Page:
Looking back in time it’s interesting to see how things evolved from listening to the annoying sounds of modems connecting in the ‘90s to WiFi changing the game then smartphones and social media eventually taking over the world. It has been a wild ride.
And while cruising on our magic carpet and analyzing behaviors/data we realized a major roadblock that has proven itself time and time again: Social media is like the Wild West and sentiment/trends can change in the blink of an eye. But how can companies make sense of hundreds or millions of conversations in the moment by simply looking at combinations of keywords?
Back in the 1970s and especially the ‘80s recycling took off in the United States with Woodbury, New Jersey offering the first curbside recycling program in 1980, according to Smithsonian. This was a push to remove the trash from things that add value with the potential to be recycled/repurposed for the future.
Essentially, this led to a shift in mindsets where people were making a conscious effort to separate their trash – something not common in the past – to support a greater good.
Tying this back to social media analytics, for the past 10+ years social media analytics tools have been based on looking at combinations of keywords to drive their core insights with other metrics sprinkled in, however the approach to combining keywords and hoping for actionable results is flawed from the beginning.
Looking at a basic example, imagine someone posting a photo on Instagram of pizza and saying “this pizza tastes like sh!t” vs “this pizza is the sh!t” – same keywords a global pizza chain may be monitoring, but drastically different meanings. Now think about how this can quickly spiral out of control when you’re trying to make sense of everything on a large scale.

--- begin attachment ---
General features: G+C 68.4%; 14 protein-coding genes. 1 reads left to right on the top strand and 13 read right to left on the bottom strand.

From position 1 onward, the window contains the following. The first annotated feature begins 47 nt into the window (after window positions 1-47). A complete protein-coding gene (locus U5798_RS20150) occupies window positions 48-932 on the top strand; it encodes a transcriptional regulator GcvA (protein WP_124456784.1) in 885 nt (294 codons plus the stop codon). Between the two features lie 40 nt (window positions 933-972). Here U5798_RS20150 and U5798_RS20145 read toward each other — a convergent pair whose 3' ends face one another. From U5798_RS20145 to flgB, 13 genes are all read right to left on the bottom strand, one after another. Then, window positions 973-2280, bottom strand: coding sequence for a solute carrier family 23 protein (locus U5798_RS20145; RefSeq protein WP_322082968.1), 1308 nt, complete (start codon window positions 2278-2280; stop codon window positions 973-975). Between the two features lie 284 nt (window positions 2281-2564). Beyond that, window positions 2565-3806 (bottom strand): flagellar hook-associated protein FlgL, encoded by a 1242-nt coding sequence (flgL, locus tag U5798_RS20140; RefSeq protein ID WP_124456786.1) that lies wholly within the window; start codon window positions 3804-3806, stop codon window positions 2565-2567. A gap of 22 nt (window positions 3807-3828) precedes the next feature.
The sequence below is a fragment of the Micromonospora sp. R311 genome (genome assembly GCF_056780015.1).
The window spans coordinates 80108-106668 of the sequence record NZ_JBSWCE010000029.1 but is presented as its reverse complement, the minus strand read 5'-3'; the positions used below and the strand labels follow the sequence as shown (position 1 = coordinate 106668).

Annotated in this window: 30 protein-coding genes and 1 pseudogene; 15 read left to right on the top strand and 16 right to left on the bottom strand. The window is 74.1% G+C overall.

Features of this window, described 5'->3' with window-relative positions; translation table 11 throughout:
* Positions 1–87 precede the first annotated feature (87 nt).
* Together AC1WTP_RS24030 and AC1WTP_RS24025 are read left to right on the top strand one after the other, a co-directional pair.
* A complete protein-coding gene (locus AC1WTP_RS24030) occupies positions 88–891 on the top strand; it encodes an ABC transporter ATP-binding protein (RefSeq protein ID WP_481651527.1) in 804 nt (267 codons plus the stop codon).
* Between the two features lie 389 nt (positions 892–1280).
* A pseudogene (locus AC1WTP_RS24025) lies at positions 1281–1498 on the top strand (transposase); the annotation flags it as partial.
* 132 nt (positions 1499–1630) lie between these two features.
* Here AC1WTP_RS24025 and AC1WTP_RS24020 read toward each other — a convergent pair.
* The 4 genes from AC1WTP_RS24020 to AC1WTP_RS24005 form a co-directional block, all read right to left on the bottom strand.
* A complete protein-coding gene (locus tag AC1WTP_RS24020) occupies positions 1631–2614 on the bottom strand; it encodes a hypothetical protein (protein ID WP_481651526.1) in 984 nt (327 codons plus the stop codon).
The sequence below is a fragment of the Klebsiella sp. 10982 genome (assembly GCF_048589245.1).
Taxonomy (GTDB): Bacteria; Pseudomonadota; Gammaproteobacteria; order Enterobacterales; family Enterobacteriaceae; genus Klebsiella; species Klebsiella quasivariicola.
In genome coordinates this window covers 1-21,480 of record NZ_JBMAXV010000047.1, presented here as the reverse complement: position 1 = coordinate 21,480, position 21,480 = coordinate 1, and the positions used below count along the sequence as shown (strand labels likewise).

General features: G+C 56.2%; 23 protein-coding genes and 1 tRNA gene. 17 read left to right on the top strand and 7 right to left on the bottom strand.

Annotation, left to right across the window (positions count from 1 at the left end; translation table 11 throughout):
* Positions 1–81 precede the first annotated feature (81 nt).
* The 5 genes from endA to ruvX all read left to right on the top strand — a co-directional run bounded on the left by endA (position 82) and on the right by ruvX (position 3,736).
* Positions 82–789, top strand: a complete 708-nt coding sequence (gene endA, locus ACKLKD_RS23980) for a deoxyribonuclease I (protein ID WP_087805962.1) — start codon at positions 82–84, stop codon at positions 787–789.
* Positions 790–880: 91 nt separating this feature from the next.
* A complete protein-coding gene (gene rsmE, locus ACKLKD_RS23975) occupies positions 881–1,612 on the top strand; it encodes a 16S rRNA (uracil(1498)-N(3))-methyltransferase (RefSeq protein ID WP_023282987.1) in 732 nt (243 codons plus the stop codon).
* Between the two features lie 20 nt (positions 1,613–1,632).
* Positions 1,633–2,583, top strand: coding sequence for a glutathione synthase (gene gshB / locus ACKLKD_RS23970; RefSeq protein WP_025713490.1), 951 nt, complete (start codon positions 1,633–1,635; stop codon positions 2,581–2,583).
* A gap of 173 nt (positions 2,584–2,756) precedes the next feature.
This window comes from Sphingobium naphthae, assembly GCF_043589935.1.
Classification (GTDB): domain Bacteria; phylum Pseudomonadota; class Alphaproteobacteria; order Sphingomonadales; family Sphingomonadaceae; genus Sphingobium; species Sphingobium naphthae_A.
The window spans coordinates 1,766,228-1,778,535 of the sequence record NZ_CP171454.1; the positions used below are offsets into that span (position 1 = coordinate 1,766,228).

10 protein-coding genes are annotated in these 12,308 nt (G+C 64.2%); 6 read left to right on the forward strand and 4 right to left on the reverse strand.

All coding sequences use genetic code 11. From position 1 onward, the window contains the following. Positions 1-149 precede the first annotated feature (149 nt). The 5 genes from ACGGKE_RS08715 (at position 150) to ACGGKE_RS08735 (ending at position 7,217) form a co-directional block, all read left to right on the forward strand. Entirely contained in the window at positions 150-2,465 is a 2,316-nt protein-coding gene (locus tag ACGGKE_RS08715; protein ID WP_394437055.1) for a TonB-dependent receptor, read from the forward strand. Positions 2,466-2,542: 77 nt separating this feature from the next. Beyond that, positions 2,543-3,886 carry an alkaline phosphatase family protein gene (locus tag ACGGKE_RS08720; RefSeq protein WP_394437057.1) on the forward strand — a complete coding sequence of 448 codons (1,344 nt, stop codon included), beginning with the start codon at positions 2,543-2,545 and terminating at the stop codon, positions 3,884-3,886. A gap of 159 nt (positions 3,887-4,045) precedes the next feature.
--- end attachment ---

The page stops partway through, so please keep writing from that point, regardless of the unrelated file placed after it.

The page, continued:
Early on we realized the trash is actually the treasure, and if we can provide companies a way to recycle things they would’ve originally tossed in the trash to help improve results in the future everyone wins.
Looking at communications, PR, security and other teams within companies, it’s crazy to see how for years their expertise/time has been consumed by analyzing alerts/conversations on a granular level instead of pushing the needle forward. While at the same time, those repetitive tasks cost Fortune 500s and other companies hundreds of thousands if not millions of dollars per year.
And this is why we developed and patented our deep learning ecosystem that uses human feedback to make the alerts clients receive more accurate/effective over time.